Sell Collectibles Online
Perhaps you collected stamps (or baseball cards, coins or Beanie Babies) when you were young, and now they’re just collecting dust. They could be worth hundreds or thousands of dollars. One place to get top dollar for your collectibles and small items of value is eBay. Click on the “register” link in the top left corner of the homepage to create an account. Then visit the site’s “Seller Center” to learn how to sell. (Or check out our slide show with 9 Secrets to Making More Money on Your eBay Auction.) You can list 50 items every month for free, and you’ll pay a 10% fee (lower in some cases) on each item when it sells. Research prices for merchandise similar to what you plan to sell, so that you can price your wares competitively.For more tips on how and where to sell valuable items, see 6 Things You Should Know About Collectibles.
Redeem Rewards Points
You could be sitting on an untapped source of cash if you haven’t bothered to redeem your credit card rewards points lately. One-third of all rewards – everything from airline miles to cash back – worth a total of $16 billion go unredeemed each year, according to a study by marketing research firm Colloquy. Per household, that averages out to $205 worth of rewards a year that aren’t redeemed.
The next-best thing to getting cash for points is a general-purpose gift card, something I stumbled on recently as I was looking at my NASA Federal Credit Union credit card statement online. I’d actually racked up enough rewards points to land a $50 Costco gift card. At American Express, for example, 10,000 Membership Rewards on a Blue from American Express card points earn $70 retailer-specific – Amazon and Best Buy, for example – gift cards from AmEx.
Sell Used Books
Stop letting your used books collect dust on a book shelf, and start selling them online. BookScouter.com makes it easy for you to get the best price for your books. Simply type in the ISBN (it’s the number above the bar code; you can track it down online if a hardback’s dust jacket is gone) and BookScouter.com scans prices from more than 30 book-buying sites to show you which ones are offering the most. For example, the highest price offered recently for a copy of John Grisham’s The Judge’s List (bought new for about $30.82 at Amazon), was $7.15 (with no restrictions) from Piggybook.com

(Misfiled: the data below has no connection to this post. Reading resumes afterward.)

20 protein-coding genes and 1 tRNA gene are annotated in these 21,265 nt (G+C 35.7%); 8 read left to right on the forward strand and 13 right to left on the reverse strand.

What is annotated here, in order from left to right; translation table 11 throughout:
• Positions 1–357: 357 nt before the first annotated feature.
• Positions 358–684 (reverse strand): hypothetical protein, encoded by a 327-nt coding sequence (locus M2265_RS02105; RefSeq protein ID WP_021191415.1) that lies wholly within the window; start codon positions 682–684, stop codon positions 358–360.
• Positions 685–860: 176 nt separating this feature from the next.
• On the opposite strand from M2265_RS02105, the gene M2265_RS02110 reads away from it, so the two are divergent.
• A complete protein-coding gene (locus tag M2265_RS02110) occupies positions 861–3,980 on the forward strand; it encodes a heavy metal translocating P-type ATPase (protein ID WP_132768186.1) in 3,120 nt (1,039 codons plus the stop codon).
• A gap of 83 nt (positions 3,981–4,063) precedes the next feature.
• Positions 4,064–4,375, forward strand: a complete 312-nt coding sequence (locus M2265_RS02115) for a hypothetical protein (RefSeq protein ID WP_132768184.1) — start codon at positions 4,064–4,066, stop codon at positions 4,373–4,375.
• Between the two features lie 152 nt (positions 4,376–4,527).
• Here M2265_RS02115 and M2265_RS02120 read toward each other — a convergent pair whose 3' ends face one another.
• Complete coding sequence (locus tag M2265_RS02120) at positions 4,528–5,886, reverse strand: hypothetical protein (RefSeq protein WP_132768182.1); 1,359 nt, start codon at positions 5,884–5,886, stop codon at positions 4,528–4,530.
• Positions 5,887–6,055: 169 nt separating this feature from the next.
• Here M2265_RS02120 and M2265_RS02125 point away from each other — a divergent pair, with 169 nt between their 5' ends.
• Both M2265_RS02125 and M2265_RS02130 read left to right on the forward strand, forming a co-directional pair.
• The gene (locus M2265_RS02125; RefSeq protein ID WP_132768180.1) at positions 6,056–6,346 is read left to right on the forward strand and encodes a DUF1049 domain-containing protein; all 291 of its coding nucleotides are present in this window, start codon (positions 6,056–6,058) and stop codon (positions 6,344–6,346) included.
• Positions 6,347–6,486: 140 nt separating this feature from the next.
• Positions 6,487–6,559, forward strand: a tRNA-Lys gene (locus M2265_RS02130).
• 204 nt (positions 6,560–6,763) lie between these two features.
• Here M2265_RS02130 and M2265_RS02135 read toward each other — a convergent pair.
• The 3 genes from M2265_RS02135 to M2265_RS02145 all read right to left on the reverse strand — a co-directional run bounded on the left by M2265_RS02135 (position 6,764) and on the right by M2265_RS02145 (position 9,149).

BookScouter.com is also a good place to find out who’s doling out the best prices for used college textbooks. But keep your expectations low, especially if you have an older edition. For example, we plugged in the ISBN for the textbook International Environmental Law and Policy ($54 new at Amazon) and found sellbackyyourbook.com would buy it for, uh, 69 cents. Kinda the same experience we had at college bookstores back in the day.
Walk or Pet-Sit Dogs
Why not get a little exercise while you earn anywhere from $10 to $30 for about an hour’s work? Working folks will pay plenty for you to take their pandemic puppies on a daily stroll when they’re back in the office. Or consider pet-sitting for people while they’re on vacation, for a daily fee of $50 or more. Advertise your services in veterinarians’ offices, on Craigslist or on sites such as Care.com.
You can also team up with an existing dog-walking operation that handles client recruitment and scheduling. To find one, ask other dog walkers you encounter whether they’re part of a group or check Craigslist.
Marking similar territory is Rover.com, a website for those of you looking to be pet caregivers (and, as well, a site for pet owners to find you). Rover offers dog boarding services, pet- and/or house-sitting services, doggy day care and even drop-in services where caregivers stop by your crib for quick potty services (for the dog) and a mini-playdate. Rover has some stringent guidelines for the folks it hires (only taking on less than 20 percent of potential sitters, the company says). The Seattle, Wash.-based firm has services in more than 24,000 communities in North America. Rover says sitters it backs via its website can earn up to $1,000 a month (sitters set their own rates; Rover takes a 20% bite per booking).
Get Freelance Work